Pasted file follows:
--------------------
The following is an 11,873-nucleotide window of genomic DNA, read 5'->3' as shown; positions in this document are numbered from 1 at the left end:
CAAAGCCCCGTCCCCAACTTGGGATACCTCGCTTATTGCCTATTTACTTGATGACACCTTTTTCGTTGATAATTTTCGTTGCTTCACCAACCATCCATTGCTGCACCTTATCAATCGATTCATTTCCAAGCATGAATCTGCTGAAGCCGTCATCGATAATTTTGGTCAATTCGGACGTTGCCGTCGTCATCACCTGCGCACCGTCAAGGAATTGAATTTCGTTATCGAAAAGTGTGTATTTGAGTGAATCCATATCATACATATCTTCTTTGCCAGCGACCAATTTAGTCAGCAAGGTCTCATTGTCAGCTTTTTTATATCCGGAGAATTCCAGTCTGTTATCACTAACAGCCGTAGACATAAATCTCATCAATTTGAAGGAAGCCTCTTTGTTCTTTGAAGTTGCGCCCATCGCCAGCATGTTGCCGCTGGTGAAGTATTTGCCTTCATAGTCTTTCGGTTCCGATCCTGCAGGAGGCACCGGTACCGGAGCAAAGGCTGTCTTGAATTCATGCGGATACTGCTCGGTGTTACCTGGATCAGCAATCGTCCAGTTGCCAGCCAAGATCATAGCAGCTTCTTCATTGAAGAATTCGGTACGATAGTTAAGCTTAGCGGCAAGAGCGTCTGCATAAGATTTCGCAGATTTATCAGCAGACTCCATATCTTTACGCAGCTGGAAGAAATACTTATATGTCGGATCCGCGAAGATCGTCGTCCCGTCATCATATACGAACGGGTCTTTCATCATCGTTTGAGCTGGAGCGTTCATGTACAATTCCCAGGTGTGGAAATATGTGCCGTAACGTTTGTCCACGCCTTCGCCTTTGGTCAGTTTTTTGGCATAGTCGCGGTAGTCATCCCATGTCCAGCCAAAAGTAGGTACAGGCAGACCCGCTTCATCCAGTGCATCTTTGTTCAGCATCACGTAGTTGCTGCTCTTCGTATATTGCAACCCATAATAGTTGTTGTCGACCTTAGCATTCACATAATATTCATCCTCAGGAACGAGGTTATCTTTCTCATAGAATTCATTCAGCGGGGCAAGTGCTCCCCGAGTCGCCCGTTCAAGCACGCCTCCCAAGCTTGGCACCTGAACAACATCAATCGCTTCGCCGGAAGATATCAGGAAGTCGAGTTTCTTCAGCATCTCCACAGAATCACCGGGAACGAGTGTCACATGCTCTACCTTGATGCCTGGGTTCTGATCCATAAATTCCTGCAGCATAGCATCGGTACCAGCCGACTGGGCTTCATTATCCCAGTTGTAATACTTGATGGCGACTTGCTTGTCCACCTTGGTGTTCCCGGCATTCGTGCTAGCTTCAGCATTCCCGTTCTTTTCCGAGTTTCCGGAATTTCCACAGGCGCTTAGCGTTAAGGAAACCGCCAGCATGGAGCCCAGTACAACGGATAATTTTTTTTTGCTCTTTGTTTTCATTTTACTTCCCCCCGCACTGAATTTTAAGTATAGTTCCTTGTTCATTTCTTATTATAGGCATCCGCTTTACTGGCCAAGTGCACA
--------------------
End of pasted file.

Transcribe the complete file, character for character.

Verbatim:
The following is an 11,873-nucleotide window of genomic DNA, read 5'->3' as shown; positions in this document are numbered from 1 at the left end:
CAAAGCCCCGTCCCCAACTTGGGATACCTCGCTTATTGCCTATTTACTTGATGACACCTTTTTCGTTGATAATTTTCGTTGCTTCACCAACCATCCATTGCTGCACCTTATCAATCGATTCATTTCCAAGCATGAATCTGCTGAAGCCGTCATCGATAATTTTGGTCAATTCGGACGTTGCCGTCGTCATCACCTGCGCACCGTCAAGGAATTGAATTTCGTTATCGAAAAGTGTGTATTTGAGTGAATCCATATCATACATATCTTCTTTGCCAGCGACCAATTTAGTCAGCAAGGTCTCATTGTCAGCTTTTTTATATCCGGAGAATTCCAGTCTGTTATCACTAACAGCCGTAGACATAAATCTCATCAATTTGAAGGAAGCCTCTTTGTTCTTTGAAGTTGCGCCCATCGCCAGCATGTTGCCGCTGGTGAAGTATTTGCCTTCATAGTCTTTCGGTTCCGATCCTGCAGGAGGCACCGGTACCGGAGCAAAGGCTGTCTTGAATTCATGCGGATACTGCTCGGTGTTACCTGGATCAGCAATCGTCCAGTTGCCAGCCAAGATCATAGCAGCTTCTTCATTGAAGAATTCGGTACGATAGTTAAGCTTAGCGGCAAGAGCGTCTGCATAAGATTTCGCAGATTTATCAGCAGACTCCATATCTTTACGCAGCTGGAAGAAATACTTATATGTCGGATCCGCGAAGATCGTCGTCCCGTCATCATATACGAACGGGTCTTTCATCATCGTTTGAGCTGGAGCGTTCATGTACAATTCCCAGGTGTGGAAATATGTGCCGTAACGTTTGTCCACGCCTTCGCCTTTGGTCAGTTTTTTGGCATAGTCGCGGTAGTCATCCCATGTCCAGCCAAAAGTAGGTACAGGCAGACCCGCTTCATCCAGTGCATCTTTGTTCAGCATCACGTAGTTGCTGCTCTTCGTATATTGCAACCCATAATAGTTGTTGTCGACCTTAGCATTCACATAATATTCATCCTCAGGAACGAGGTTATCTTTCTCATAGAATTCATTCAGCGGGGCAAGTGCTCCCCGAGTCGCCCGTTCAAGCACGCCTCCCAAGCTTGGCACCTGAACAACATCAATCGCTTCGCCGGAAGATATCAGGAAGTCGAGTTTCTTCAGCATCTCCACAGAATCACCGGGAACGAGTGTCACATGCTCTACCTTGATGCCTGGGTTCTGATCCATAAATTCCTGCAGCATAGCATCGGTACCAGCCGACTGGGCTTCATTATCCCAGTTGTAATACTTGATGGCGACTTGCTTGTCCACCTTGGTGTTCCCGGCATTCGTGCTAGCTTCAGCATTCCCGTTCTTTTCCGAGTTTCCGGAATTTCCACAGGCGCTTAGCGTTAAGGAAACCGCCAGCATGGAGCCCAGTACAACGGATAATTTTTTTTTGCTCTTTGTTTTCATTTTACTTCCCCCCGCACTGAATTTTAAGTATAGTTCCTTGTTCATTTCTTATTATAGGCATCCGCTTTACTGGCCAAGTGCACA